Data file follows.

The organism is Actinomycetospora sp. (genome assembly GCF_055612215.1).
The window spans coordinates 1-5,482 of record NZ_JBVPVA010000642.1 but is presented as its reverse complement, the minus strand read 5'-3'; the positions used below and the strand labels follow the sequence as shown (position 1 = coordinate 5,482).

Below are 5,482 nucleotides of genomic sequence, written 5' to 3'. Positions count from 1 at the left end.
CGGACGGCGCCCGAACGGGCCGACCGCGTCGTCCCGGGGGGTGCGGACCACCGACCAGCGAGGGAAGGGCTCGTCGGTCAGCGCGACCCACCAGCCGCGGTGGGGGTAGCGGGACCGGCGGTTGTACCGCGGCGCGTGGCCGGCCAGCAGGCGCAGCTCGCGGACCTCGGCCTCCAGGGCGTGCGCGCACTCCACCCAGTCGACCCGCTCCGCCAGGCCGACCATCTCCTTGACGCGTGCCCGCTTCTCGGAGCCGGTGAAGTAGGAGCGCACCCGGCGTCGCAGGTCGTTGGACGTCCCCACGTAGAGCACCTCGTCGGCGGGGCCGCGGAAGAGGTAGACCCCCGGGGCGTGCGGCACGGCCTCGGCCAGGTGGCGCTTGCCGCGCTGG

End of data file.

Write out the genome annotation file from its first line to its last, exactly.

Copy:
The organism is Actinomycetospora sp. (genome assembly GCF_055612215.1).
The window spans coordinates 1-5,482 of record NZ_JBVPVA010000642.1 but is presented as its reverse complement, the minus strand read 5'-3'; the positions used below and the strand labels follow the sequence as shown (position 1 = coordinate 5,482).

Below are 5,482 nucleotides of genomic sequence, written 5' to 3'. Positions count from 1 at the left end.
CGGACGGCGCCCGAACGGGCCGACCGCGTCGTCCCGGGGGGTGCGGACCACCGACCAGCGAGGGAAGGGCTCGTCGGTCAGCGCGACCCACCAGCCGCGGTGGGGGTAGCGGGACCGGCGGTTGTACCGCGGCGCGTGGCCGGCCAGCAGGCGCAGCTCGCGGACCTCGGCCTCCAGGGCGTGCGCGCACTCCACCCAGTCGACCCGCTCCGCCAGGCCGACCATCTCCTTGACGCGTGCCCGCTTCTCGGAGCCGGTGAAGTAGGAGCGCACCCGGCGTCGCAGGTCGTTGGACGTCCCCACGTAGAGCACCTCGTCGGCGGGGCCGCGGAAGAGGTAGACCCCCGGGGCGTGCGGCACGGCCTCGGCCAGGTGGCGCTTGCCGCGCTGG